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November 2004 Archive

Show Recaps on this page
  November 24, 2004   November 17, 2004  November 10, 2004   November 3, 2004  

For a full list of all archived shows, see the Archives page.   

 November 24, 2004 Show

audio archives


The United States Patent and Trademark Office Home Page and how to contact them.

Congress passes increase in H1-B visas from in India November 24 2004 

Joe started to upgrade to Windows XP SP2 and shortly after the install of SP2, his computer froze. When he restarted it however, the install finished just fine. He found that SP2 turned off his firewall and anti-virus programs for him. Joe used Eisenworld PC Backup before installing SP2 and the backup failed miserably. High speed CDs could not be written on a low speed CD burner but the program does not tell you that the backups were not made. Don't use this program for backup. 

Joe found that the new GoBack version 4 worked on a computer that the prior version would not install on. It has a new Safe Try mode. Before you install a program, you turn on Safe Try. Then you install the program and test it. If you like the program, you tell GoBack to keep it. If you don't like the new program, you can tell GoBack to back out all changes made since you turned on Safe Try mode. Joe needed this because he had problems with Firefox 1.0. 

Hank bought a Netgear 802.11g Access Point/Router for under $40 after rebates. He was setting it up with a DSL connection that requires PPPoE and the router setup page has no place to enable PPPoE. This is something that any router should support. Hank called Netgear and spoke to someone in India who told him that he has to register the router before he can get technical support. But because of the problem he couldn't get online to register. Eventually they took pity on him and registered him manually. It turned out that you have to set up the router in Automatic mode, if you do it in Standard mode, there is no option for PPPoE. Hank was very disappointed with the Netgear technical support. 

Hank went to the CompUSA on 57th street in Manhattan and asked about buying some home plug compliant devices. The person he spoke to said they don't have any. They do. They did. Hank found it on his own. Then the person he dealt with gave Hank a piece of paper supposedly to insure that the price you pay on the register is the price we have on file. This was not true. The paper was in fact a sales commission slip. Two lies in one hour.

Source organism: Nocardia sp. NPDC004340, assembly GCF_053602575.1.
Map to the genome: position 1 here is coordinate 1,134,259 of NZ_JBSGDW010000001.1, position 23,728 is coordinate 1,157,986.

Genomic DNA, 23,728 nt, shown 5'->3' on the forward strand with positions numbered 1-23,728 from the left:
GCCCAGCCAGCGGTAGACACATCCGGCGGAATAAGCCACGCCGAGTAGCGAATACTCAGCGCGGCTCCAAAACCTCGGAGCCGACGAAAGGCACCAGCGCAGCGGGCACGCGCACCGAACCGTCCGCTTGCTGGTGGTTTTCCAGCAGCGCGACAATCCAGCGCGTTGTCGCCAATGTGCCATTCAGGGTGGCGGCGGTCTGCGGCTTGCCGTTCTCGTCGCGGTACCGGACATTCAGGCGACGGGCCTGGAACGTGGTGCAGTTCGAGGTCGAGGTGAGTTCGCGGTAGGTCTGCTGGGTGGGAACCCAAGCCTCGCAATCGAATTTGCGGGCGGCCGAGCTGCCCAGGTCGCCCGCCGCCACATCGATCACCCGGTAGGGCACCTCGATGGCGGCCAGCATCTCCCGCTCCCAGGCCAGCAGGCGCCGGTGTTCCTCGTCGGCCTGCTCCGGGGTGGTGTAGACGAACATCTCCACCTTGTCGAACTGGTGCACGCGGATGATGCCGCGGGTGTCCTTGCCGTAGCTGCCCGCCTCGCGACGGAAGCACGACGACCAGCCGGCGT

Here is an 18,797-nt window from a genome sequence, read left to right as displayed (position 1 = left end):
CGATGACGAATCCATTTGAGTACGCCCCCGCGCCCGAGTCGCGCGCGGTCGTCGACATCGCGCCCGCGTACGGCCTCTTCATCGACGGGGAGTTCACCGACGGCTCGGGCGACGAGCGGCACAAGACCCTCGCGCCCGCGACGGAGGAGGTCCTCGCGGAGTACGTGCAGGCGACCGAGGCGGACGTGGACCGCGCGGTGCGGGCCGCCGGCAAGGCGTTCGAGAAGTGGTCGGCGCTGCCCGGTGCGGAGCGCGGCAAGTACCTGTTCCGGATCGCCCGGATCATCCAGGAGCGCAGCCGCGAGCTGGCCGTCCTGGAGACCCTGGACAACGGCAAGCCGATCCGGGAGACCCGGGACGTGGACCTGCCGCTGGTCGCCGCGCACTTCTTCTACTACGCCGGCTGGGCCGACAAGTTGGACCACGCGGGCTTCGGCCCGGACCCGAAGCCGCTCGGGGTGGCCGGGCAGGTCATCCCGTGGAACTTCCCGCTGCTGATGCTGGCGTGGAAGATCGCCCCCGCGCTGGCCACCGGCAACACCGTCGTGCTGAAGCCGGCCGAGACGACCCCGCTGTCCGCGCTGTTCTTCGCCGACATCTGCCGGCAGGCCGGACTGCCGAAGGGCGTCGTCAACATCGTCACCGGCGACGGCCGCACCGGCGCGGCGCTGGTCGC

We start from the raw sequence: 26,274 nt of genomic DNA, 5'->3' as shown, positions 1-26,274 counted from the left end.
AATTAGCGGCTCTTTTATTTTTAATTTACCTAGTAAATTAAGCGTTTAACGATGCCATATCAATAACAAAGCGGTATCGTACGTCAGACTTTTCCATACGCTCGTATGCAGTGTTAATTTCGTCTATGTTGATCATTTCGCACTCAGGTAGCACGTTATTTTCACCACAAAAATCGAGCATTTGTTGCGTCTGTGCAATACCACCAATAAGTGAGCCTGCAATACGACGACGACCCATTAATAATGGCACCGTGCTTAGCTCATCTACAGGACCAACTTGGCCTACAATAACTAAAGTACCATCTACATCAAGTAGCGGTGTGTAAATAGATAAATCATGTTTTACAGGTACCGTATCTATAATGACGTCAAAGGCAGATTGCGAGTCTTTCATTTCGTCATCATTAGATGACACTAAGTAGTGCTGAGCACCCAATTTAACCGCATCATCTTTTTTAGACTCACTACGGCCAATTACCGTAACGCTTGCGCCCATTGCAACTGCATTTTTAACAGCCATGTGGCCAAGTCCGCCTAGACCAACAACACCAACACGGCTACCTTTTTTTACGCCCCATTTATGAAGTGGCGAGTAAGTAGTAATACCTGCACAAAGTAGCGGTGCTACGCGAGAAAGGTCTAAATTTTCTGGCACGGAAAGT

One of the things Hank bought was a Belkin home plug device that didn't work. Back again to India for tech support. After dealing with the first level of technical support and getting nowhere, Belkin told him that he would have to wait until next Monday (this happened today) for a real techie to call him back. With nothing to lose, Hank went back to CompUSA and bought three more of the same Belkin devices. All three worked fine. The first one he purchased had been defective.  

Michael was not on the show but he had a similar incident with Earthlink technical support. After dealing with the first level of technical support for a while and getting nowhere, he too was told that a real techie would look into the problem and maybe get back to him. Hank at least got a date for a call-back, Michael didn't. 

On Hanks second trip to CompUSA two cashiers were arguing over procedures for about 10 minutes and kept him waiting while he waved cash in their face. Michael has had frustrations with CompUSA also. 

On a happier note, Verizon gave Hank and Joe excellent technical support for DSL related issues.  

 November 17, 2004 Show

audio archives


The show originated from the studios of Sirius satellite radio due to a fire near the WBAI studios that knocked the station off the air for part of the day. Due to our unfamiliarity with the new studio environment the sound levels on the show were not up to their normal standards. At times the volume on people speaking may be a bit too low. Our apologies. Also, the show started at 8:20PM rather than 8PM because the entire WBAI schedule was thrown off by the fire. We were on for a full hour though. 

In The News 

Novell is suing Microsoft over anti-competitive practices related to WordPerfect. This despite Microsoft paying Novell over 500 million dollars last week to settle another lawsuit.

We had previously said that the free AVG anti-virus program from Grisoft would no longer be free. Not true. See New Generation of AVG Free Edition to Replace Current 6.0 Free Edition and this note from Grisoft.